Finally started pumping

I just registered on the website and this is my first post. I've got T1 and I had been using MDI before I finally decided to get a pump. My last a1c was 7.5 which is considerably high. I usually try to keep my BGs higher than 7 mmol/l at work simply trying to avoid lows. However, I often used to lose control and mo matter how much I injected, my BGs were around 12-15 mmol/l. So far with the pump my numbers are not in my acceptable range but now I use less insulin (12 units basal vs. 17 units of lantus per day). Plus, I:C ratio is 1:20 now vs. 1:15. Hopefully, with help from others I can bring my BGs a bit lower.

1) I need more insulin in the morning. I work shifts so I might wake up at 5:30am or 5:30pm. I noticed that it's not only in the morning (sunrise) but when I wake up my I:C ratio is 1:10. How long after I wake up this ratio remains the same before I can use my normal 1:20?

2) My healthcare prof also changed insulin sensitivity to 3.0. Does that mean that 20 grams of carbs (10 in the morning) raise my BG by 3 mmol/l as well? Or it's only 1 unit of insulin lowers BG by 2 mmol/l?

3) When you change infusion sets and lots of insulin left in reservoir, do you dispose insulin or top up the reservoir?

4) How long does novorapid really last? I selected 4 hours by default.

These are only a couple questions. Hopefully, I will get some response.

Thank you in advance.

I’ll start. Insulin in the pump is subject to body heat, which degrades it. So the usual rule is not to mix old with new insulin.

Insulin duration can vary by person, but between 4 and 6.5 hours. You can test: be stable, take a small amount of insulin, see when your sugars stabilize after dropping, repeat. A CGM is hugely helpful here.

Hi Vladi, I'm just starting on a pump also. I hope it will work for you- it takes time to adjust to it, I was told it can take 6 months. I was just wondering about one of your questions also- I filled the reservoir with more insulin than I would need for a 3 day period due to issues where I had to refill/prime the tubing and I'm wondering now if I can simply change the inset and not the cartridge. I just emailed that question to my cde. I wouldn't add fresh insulin to older insulin though.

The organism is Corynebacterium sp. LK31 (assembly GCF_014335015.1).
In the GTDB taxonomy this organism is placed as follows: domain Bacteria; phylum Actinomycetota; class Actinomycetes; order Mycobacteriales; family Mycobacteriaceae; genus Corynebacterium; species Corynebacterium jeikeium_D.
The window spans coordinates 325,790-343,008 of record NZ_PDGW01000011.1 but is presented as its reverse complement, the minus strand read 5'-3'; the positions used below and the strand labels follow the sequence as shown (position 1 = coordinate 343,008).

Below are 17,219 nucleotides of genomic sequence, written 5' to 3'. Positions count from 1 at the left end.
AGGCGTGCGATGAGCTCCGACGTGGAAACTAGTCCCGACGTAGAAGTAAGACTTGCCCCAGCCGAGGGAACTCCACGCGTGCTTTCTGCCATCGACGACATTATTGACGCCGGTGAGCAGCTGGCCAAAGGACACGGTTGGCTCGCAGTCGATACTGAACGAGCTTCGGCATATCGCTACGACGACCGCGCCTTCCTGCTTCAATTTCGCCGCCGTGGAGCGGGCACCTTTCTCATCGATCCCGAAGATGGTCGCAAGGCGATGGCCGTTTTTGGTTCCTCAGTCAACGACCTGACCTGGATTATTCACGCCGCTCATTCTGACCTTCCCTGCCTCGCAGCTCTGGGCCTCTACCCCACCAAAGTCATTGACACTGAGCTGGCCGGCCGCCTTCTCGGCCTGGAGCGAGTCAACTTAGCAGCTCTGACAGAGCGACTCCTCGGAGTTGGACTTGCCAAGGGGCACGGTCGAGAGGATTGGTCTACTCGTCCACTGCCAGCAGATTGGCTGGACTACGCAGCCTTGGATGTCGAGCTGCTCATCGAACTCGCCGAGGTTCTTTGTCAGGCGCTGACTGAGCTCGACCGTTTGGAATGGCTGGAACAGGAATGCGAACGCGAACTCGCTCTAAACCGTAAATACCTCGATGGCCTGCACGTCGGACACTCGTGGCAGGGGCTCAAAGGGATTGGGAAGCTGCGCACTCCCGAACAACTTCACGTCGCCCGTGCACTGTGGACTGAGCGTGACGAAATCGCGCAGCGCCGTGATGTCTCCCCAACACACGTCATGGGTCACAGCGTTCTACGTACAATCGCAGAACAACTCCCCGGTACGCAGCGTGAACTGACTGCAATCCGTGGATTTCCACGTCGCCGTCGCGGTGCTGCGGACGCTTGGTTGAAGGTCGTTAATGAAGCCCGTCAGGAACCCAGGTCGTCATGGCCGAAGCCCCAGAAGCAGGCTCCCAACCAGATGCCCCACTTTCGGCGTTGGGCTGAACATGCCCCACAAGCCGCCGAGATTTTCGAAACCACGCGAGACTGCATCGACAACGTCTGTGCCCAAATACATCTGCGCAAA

I have my duration at 4 hours but I know on mdi it can sometimes be much longer than that. I think all of these things are different for each person. My doc/cde changed my insulin sensitivity/correction factor to 75 at first, but it is now 70, 60 for various times of day. novolog has lasted much longer than 4 hours in me at times.

Medtronic will send me CGM when I get used to pump first. Four hours seems to be working ok for me except 2 hours after meal my BG raises to 11-12 mmol/l and only after 4 hours it lowers to a number I planned for. I need to figure out how to avoid those high numbers 2 hours after meal.

Keep in mind that number doesn’t change how the pump delivers insulin, it just affects how much insulin the pump tells you is still in your system after X hours.

Addressing that peak will require bolusing earlier before starting to eat. 20 minutes for sure, but some of us do as much as 45.

An advanced technique is the super bolus, but first you should master pumping.

And some peak is unavoidable.

Thank you for the reply. Let me know what your cde told you. Can you use the same reservoir 2 times though?

Thank you! I will try bolusing 30 mins before.

You're welcome- well if you just use the same tubing all you need to do is put a new inset in, reattach the tubing and fill the new cannula. I had to do that when I had a bent cannula which stopped insulin delivery or reduced it anyway, again with no occlusion alert from my pump. My cde said that was due to me using very low levels of insulin. Still I think it should alarm even if insulin flow is reduced or low because my bg climbs very rapidly without basal. I'm not sure though, I will let you know- I don't want to waste all of this insulin, but I wanted to have more of a buffer for other issues and running low before change if I don't have time to change it right away.

Make sure you ask your cde/doc though. Each pump is different. For mine I had to still stop insulin flow to fill the cannula as I recall.

I change my sets every two days and I get 4-5 days out of a reservoir, so I often just change the set and not the reservoir/tubing. I was told that Humalog and Novolog are "ok" for up to 7 days in a pump, whereas Apidra degrades after 48 hours. The only downside I've found is that I throw away a lot of unused tubing...